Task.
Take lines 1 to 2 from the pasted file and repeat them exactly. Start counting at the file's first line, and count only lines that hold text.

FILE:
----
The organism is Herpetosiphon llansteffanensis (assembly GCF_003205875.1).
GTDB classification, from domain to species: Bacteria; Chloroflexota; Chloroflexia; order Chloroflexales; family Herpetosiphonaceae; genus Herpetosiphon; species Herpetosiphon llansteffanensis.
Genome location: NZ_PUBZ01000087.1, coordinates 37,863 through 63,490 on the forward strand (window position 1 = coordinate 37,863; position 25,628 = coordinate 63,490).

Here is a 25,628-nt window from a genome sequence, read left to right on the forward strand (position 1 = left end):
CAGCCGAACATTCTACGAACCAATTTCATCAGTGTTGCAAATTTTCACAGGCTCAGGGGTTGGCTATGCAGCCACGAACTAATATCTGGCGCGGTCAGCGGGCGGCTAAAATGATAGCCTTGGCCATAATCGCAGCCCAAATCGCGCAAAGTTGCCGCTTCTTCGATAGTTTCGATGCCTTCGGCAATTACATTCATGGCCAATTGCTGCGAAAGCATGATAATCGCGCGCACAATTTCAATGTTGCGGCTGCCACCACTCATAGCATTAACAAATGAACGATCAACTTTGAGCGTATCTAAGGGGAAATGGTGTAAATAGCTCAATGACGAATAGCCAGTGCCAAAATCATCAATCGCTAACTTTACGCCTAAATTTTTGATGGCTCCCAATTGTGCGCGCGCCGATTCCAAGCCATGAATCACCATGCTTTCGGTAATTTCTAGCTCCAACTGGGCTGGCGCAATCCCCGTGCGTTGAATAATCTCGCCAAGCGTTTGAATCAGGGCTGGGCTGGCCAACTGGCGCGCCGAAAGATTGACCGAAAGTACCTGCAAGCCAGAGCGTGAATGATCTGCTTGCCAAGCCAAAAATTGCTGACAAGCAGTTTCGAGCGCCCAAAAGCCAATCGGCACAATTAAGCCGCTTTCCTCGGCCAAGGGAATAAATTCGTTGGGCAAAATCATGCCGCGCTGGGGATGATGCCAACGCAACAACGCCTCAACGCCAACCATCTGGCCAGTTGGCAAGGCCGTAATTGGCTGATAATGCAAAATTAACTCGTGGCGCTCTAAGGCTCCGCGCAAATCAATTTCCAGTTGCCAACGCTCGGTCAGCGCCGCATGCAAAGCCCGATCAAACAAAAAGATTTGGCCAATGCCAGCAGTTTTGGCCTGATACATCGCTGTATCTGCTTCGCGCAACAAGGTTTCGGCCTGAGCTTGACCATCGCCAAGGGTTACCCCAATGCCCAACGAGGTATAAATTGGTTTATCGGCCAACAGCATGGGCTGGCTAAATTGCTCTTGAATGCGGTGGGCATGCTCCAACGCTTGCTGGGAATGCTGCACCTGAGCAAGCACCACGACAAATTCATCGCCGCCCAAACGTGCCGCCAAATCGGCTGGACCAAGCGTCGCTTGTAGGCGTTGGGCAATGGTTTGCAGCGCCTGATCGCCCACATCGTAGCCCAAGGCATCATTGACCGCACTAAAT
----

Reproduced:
The organism is Herpetosiphon llansteffanensis (assembly GCF_003205875.1).
GTDB classification, from domain to species: Bacteria; Chloroflexota; Chloroflexia; order Chloroflexales; family Herpetosiphonaceae; genus Herpetosiphon; species Herpetosiphon llansteffanensis.